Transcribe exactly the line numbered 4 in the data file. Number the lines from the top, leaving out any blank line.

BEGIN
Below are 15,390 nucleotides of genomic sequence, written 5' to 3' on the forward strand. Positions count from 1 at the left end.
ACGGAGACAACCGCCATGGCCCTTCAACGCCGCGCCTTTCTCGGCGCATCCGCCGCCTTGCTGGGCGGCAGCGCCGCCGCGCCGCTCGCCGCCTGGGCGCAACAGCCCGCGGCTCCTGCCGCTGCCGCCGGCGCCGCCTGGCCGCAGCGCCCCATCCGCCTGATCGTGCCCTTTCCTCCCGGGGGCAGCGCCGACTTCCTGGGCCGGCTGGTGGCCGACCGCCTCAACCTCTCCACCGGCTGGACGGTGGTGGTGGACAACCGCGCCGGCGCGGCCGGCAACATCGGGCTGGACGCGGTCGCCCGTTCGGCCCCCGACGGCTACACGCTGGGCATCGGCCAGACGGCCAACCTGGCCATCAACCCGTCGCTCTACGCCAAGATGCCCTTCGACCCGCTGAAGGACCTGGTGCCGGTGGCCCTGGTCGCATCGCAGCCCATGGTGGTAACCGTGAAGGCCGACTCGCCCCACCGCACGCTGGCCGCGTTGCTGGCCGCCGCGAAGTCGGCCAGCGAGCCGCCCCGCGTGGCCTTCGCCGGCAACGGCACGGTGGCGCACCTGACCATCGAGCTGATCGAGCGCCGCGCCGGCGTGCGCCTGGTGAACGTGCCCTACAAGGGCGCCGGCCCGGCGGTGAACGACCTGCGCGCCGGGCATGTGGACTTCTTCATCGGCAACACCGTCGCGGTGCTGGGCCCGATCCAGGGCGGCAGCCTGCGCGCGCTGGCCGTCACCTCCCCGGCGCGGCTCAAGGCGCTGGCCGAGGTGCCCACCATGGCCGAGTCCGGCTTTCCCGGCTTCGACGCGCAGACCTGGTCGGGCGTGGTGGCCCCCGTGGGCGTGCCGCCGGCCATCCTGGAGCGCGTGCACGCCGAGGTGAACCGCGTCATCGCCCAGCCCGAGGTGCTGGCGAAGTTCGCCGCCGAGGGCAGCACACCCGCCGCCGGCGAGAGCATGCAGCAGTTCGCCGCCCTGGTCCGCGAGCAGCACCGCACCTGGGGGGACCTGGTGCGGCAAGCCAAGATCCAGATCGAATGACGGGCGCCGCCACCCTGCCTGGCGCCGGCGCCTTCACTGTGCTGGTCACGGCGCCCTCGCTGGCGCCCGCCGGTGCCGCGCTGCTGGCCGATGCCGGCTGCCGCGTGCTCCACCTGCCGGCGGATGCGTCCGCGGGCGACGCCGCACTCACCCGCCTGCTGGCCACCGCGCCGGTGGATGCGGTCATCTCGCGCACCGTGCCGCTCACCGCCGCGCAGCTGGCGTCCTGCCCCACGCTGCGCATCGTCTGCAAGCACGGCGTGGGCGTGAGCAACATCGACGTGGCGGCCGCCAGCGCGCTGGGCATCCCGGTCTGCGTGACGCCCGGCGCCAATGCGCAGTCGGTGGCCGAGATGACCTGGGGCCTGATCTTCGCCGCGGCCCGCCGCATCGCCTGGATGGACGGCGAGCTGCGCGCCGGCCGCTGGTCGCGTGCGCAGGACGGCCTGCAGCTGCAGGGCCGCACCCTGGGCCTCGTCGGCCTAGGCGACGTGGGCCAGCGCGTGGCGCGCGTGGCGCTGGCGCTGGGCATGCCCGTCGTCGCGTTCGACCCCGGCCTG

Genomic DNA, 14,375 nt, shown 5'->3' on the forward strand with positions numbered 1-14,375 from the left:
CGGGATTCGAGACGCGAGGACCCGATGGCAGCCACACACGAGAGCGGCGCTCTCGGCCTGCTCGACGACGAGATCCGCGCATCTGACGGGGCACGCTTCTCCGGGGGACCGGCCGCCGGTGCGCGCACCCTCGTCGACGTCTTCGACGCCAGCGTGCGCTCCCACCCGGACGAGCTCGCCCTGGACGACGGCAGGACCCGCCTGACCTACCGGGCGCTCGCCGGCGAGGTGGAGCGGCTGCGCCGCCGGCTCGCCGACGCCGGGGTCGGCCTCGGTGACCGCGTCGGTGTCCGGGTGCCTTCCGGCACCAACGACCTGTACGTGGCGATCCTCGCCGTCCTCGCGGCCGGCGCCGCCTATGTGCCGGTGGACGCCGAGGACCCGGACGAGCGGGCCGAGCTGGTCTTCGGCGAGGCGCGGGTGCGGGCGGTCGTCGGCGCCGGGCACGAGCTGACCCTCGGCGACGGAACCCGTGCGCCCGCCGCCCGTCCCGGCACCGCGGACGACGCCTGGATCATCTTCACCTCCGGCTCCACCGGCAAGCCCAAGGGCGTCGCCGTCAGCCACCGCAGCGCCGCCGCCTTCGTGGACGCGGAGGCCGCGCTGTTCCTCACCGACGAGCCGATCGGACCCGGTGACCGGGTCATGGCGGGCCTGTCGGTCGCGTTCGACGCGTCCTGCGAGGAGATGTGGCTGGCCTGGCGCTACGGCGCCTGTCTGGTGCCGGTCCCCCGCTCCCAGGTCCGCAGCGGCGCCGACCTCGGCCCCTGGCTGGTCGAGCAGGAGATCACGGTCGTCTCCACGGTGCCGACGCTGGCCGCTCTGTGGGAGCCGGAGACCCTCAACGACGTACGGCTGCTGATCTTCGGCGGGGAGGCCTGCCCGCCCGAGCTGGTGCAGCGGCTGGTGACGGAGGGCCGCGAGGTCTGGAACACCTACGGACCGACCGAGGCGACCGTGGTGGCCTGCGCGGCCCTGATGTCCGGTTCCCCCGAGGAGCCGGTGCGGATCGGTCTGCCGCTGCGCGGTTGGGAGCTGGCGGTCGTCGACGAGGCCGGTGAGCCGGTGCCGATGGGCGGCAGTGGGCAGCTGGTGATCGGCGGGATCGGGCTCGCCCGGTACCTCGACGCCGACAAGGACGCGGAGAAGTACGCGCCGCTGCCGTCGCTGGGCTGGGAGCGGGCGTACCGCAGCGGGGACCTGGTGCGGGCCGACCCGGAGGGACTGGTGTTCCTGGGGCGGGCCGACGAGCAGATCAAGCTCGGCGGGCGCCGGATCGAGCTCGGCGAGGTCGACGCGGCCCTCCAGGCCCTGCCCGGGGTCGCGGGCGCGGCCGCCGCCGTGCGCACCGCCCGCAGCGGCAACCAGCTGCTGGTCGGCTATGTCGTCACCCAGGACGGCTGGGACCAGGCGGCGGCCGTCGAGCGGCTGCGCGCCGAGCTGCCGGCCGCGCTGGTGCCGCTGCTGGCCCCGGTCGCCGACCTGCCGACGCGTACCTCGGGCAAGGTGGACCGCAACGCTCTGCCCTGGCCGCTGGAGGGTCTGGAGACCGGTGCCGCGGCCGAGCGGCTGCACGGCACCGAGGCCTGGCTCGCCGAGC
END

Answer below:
CGGGATTCGAGACGCGAGGACCCGATGGCAGCCACACACGAGAGCGGCGCTCTCGGCCTGCTCGACGACGAGATCCGCGCATCTGACGGGGCACGCTTCTCCGGGGGACCGGCCGCCGGTGCGCGCACCCTCGTCGACGTCTTCGACGCCAGCGTGCGCTCCCACCCGGACGAGCTCGCCCTGGACGACGGCAGGACCCGCCTGACCTACCGGGCGCTCGCCGGCGAGGTGGAGCGGCTGCGCCGCCGGCTCGCCGACGCCGGGGTCGGCCTCGGTGACCGCGTCGGTGTCCGGGTGCCTTCCGGCACCAACGACCTGTACGTGGCGATCCTCGCCGTCCTCGCGGCCGGCGCCGCCTATGTGCCGGTGGACGCCGAGGACCCGGACGAGCGGGCCGAGCTGGTCTTCGGCGAGGCGCGGGTGCGGGCGGTCGTCGGCGCCGGGCACGAGCTGACCCTCGGCGACGGAACCCGTGCGCCCGCCGCCCGTCCCGGCACCGCGGACGACGCCTGGATCATCTTCACCTCCGGCTCCACCGGCAAGCCCAAGGGCGTCGCCGTCAGCCACCGCAGCGCCGCCGCCTTCGTGGACGCGGAGGCCGCGCTGTTCCTCACCGACGAGCCGATCGGACCCGGTGACCGGGTCATGGCGGGCCTGTCGGTCGCGTTCGACGCGTCCTGCGAGGAGATGTGGCTGGCCTGGCGCTACGGCGCCTGTCTGGTGCCGGTCCCCCGCTCCCAGGTCCGCAGCGGCGCCGACCTCGGCCCCTGGCTGGTCGAGCAGGAGATCACGGTCGTCTCCACGGTGCCGACGCTGGCCGCTCTGTGGGAGCCGGAGACCCTCAACGACGTACGGCTGCTGATCTTCGGCGGGGAGGCCTGCCCGCCCGAGCTGGTGCAGCGGCTGGTGACGGAGGGCCGCGAGGTCTGGAACACCTACGGACCGACCGAGGCGACCGTGGTGGCCTGCGCGGCCCTGATGTCCGGTTCCCCCGAGGAGCCGGTGCGGATCGGTCTGCCGCTGCGCGGTTGGGAGCTGGCGGTCGTCGACGAGGCCGGTGAGCCGGTGCCGATGGGCGGCAGTGGGCAGCTGGTGATCGGCGGGATCGGGCTCGCCCGGTACCTCGACGCCGACAAGGACGCGGAGAAGTACGCGCCGCTGCCGTCGCTGGGCTGGGAGCGGGCGTACCGCAGCGGGGACCTGGTGCGGGCCGACCCGGAGGGACTGGTGTTCCTGGGGCGGGCCGACGAGCAGATCAAGCTCGGCGGGCGCCGGATCGAGCTCGGCGAGGTCGACGCGGCCCTCCAGGCCCTGCCCGGGGTCGCGGGCGCGGCCGCCGCCGTGCGCACCGCCCGCAGCGGCAACCAGCTGCTGGTCGGCTATGTCGTCACCCAGGACGGCTGGGACCAGGCGGCGGCCGTCGAGCGGCTGCGCGCCGAGCTGCCGGCCGCGCTGGTGCCGCTGCTGGCCCCGGTCGCCGACCTGCCGACGCGTACCTCGGGCAAGGTGGACCGCAACGCTCTGCCCTGGCCGCTGGAGGGTCTGGAGACCGGTGCCGCGGCCGAGCGGCTGCACGGCACCGAGGCCTGGCTCGCCGAGC